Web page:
Doctorow himself once coined a law, Doctorow’s First Law, which states: “Any time someone puts a lock on something that belongs to you, and won’t give you a key, they’re not doing it for your benefit”. [29] The metaphor here is a caution about DRMs, Doctorow strongly believes that any form of distribution where the author has no say, is against them. He willingly consents to the idea of having his books featured in the NEL, and his key in this case seems to be the opt-out form IA provides[30]. Yet other authors haven’t felt as “free”.

Authors such as Neil Gaiman[31] and Paige Christie[32] who have been willing to give permission for reading or recording of their books during the COVID-19 crisis, took offense to inclusion by default.

Some authors never even noticed the opt-out option, in particular, a tweet by Alexander Chee[33] went viral:

Authors such as Alisha Grouso [34] equated the initiative to piracy, as authors found themselves unable to receive royalties they were entitled to. Lauren Hough [35] suggested getting rid of non-public domain books altogether, Meg Waite Clayton [36] suggested they could circumvent all of this by just paying the license fee like any other eBook distributor.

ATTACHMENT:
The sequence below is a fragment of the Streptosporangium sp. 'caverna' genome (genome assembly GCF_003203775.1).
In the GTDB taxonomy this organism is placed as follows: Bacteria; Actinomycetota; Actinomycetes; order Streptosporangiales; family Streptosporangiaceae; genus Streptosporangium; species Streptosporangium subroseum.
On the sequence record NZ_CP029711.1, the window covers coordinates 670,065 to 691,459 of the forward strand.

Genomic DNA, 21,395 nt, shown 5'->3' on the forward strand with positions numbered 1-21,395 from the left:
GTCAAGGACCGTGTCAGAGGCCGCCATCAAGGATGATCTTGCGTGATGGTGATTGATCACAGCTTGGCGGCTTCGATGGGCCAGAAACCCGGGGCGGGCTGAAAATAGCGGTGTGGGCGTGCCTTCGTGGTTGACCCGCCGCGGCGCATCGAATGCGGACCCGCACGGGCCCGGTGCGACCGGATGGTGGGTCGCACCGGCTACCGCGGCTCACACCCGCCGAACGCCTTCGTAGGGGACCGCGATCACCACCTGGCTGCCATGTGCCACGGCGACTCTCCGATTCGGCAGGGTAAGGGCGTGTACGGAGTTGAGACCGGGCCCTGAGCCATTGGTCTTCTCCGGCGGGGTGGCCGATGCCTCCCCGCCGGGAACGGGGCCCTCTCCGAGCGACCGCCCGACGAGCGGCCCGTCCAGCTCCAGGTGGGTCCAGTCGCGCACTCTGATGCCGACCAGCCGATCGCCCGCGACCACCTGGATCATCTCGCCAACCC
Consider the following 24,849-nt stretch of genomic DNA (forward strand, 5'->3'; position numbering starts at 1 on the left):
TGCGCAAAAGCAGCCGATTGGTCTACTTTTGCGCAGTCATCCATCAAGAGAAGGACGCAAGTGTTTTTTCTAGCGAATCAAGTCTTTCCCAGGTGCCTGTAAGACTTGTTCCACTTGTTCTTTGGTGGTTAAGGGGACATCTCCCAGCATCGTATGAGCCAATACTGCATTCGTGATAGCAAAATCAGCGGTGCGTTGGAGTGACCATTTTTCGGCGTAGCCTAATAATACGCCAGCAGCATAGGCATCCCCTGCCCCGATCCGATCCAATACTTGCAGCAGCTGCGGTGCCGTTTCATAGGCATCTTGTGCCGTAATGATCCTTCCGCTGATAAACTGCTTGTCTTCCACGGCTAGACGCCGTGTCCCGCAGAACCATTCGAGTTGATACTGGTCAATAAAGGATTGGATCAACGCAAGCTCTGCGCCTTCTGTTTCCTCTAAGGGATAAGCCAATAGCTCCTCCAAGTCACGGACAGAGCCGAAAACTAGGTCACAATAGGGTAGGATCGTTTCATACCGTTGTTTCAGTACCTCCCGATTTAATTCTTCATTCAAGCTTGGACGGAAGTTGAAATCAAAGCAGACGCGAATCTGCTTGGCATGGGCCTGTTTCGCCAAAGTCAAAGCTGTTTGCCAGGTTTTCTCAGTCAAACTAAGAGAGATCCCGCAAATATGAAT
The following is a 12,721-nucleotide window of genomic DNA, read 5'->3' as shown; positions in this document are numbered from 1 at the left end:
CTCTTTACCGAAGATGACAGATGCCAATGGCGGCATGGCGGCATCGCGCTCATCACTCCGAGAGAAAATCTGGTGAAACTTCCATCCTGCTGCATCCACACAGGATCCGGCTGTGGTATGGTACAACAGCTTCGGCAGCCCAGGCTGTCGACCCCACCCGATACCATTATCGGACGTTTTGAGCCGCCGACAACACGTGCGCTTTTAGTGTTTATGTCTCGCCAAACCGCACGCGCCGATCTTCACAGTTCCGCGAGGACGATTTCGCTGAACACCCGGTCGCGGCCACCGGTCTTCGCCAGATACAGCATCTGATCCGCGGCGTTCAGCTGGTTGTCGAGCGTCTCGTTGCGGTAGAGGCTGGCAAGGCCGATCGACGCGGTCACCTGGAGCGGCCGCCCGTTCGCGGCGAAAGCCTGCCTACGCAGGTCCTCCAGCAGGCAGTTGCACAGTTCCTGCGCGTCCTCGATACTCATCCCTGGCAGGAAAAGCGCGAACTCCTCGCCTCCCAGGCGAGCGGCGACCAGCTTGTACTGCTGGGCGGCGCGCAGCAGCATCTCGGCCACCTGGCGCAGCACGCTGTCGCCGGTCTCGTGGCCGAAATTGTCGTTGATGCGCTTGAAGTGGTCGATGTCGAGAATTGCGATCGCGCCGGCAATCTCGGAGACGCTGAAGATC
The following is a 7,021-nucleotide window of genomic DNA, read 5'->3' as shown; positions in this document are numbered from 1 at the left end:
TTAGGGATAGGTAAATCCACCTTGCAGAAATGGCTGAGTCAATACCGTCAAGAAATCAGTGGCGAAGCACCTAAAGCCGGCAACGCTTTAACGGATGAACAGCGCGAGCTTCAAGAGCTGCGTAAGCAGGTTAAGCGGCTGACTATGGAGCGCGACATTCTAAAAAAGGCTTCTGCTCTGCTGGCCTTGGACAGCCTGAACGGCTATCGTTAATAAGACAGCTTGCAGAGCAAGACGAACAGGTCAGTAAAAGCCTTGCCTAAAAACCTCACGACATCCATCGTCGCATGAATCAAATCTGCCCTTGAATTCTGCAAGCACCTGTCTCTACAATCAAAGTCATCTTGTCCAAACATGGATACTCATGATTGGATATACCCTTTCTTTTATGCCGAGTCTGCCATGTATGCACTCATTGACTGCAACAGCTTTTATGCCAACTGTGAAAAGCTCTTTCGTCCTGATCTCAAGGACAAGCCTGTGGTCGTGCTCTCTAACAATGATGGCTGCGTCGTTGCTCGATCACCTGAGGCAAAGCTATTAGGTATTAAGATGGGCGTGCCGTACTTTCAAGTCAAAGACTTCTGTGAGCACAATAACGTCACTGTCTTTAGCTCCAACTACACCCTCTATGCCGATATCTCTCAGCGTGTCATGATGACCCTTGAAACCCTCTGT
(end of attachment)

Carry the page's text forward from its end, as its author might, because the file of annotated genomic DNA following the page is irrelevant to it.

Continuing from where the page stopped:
For better or worse, these comments only attracted even more attention to the NEL and IA, which peaked in its search interest for the last 5 years.

(If you cannot see the above image, click here)

On March 31, the already shaky IA servers experienced a major outage due to the surge in user traffic!

This single moment of silence, spoke a lot about the entire NEL controversy. The NEL had brought the IA more attention than they’d received in years. A lot of the misconceptions or misunderstandings of the initiative were, simply put, due in large part to the word-of-mouth spread bringing in audiences who knew nothing about IA prior to the NEL. And on the IA’s part, they were clearly not prepared for this much attention. A lot more steps could have been taken to patronize writers instead of alienating them.

It was what it was. And so, after repairs the NEL would continue to operate for the next few months…

Stay tuned for the final part, where we’ll talk about the aftershocks of the NEL’s turbulent launch and the path which eventually led to its premature closure!

[3]https://docs.google.com/document/d/10baTITJbFRh7D6dHVVvfgiGP2zqaMvm0EHHZYf2cBRk/preview#, retrieved June 15, 2020.
[4]https://docs.google.com/document/u/1/d/e/2PACX-1vQeYK7dKWH7Qqw9wLVnmEo1ZktykuULBq15j7L2gPCXSL3zem4WZO4JFyj-dS9yVK6BTnu7T1UAluOl/pub, retrieved June 15, 2020.